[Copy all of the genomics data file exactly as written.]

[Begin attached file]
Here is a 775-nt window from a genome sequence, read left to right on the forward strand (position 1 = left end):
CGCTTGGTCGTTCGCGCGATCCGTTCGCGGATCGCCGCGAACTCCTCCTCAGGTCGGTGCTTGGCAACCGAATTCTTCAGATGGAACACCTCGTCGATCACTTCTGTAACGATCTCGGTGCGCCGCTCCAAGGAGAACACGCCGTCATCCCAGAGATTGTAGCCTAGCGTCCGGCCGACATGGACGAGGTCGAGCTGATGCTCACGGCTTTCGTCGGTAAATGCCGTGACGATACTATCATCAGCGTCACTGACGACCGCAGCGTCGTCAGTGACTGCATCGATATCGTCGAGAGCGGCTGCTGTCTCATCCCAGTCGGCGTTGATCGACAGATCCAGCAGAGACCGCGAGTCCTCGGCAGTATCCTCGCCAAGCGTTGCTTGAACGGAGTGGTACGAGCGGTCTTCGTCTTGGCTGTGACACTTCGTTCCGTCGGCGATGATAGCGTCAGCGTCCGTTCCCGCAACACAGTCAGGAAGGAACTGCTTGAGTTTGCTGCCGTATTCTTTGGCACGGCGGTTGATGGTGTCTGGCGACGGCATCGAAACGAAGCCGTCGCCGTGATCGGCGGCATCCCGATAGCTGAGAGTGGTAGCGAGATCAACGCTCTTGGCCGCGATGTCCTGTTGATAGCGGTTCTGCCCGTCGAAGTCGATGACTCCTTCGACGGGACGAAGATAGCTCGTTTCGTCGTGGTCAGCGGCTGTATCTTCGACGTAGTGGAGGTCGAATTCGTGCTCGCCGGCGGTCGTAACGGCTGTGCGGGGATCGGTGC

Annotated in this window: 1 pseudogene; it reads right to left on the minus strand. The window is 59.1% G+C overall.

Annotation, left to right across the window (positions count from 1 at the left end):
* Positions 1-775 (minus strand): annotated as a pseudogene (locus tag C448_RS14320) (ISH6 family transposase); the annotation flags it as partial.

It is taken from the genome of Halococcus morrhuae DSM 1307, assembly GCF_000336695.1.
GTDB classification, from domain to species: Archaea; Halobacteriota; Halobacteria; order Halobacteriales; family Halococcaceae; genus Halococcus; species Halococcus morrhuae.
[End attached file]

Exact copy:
Here is a 775-nt window from a genome sequence, read left to right on the forward strand (position 1 = left end):
CGCTTGGTCGTTCGCGCGATCCGTTCGCGGATCGCCGCGAACTCCTCCTCAGGTCGGTGCTTGGCAACCGAATTCTTCAGATGGAACACCTCGTCGATCACTTCTGTAACGATCTCGGTGCGCCGCTCCAAGGAGAACACGCCGTCATCCCAGAGATTGTAGCCTAGCGTCCGGCCGACATGGACGAGGTCGAGCTGATGCTCACGGCTTTCGTCGGTAAATGCCGTGACGATACTATCATCAGCGTCACTGACGACCGCAGCGTCGTCAGTGACTGCATCGATATCGTCGAGAGCGGCTGCTGTCTCATCCCAGTCGGCGTTGATCGACAGATCCAGCAGAGACCGCGAGTCCTCGGCAGTATCCTCGCCAAGCGTTGCTTGAACGGAGTGGTACGAGCGGTCTTCGTCTTGGCTGTGACACTTCGTTCCGTCGGCGATGATAGCGTCAGCGTCCGTTCCCGCAACACAGTCAGGAAGGAACTGCTTGAGTTTGCTGCCGTATTCTTTGGCACGGCGGTTGATGGTGTCTGGCGACGGCATCGAAACGAAGCCGTCGCCGTGATCGGCGGCATCCCGATAGCTGAGAGTGGTAGCGAGATCAACGCTCTTGGCCGCGATGTCCTGTTGATAGCGGTTCTGCCCGTCGAAGTCGATGACTCCTTCGACGGGACGAAGATAGCTCGTTTCGTCGTGGTCAGCGGCTGTATCTTCGACGTAGTGGAGGTCGAATTCGTGCTCGCCGGCGGTCGTAACGGCTGTGCGGGGATCGGTGC

Annotated in this window: 1 pseudogene; it reads right to left on the minus strand. The window is 59.1% G+C overall.

Annotation, left to right across the window (positions count from 1 at the left end):
* Positions 1-775 (minus strand): annotated as a pseudogene (locus tag C448_RS14320) (ISH6 family transposase); the annotation flags it as partial.

It is taken from the genome of Halococcus morrhuae DSM 1307, assembly GCF_000336695.1.
GTDB classification, from domain to species: Archaea; Halobacteriota; Halobacteria; order Halobacteriales; family Halococcaceae; genus Halococcus; species Halococcus morrhuae.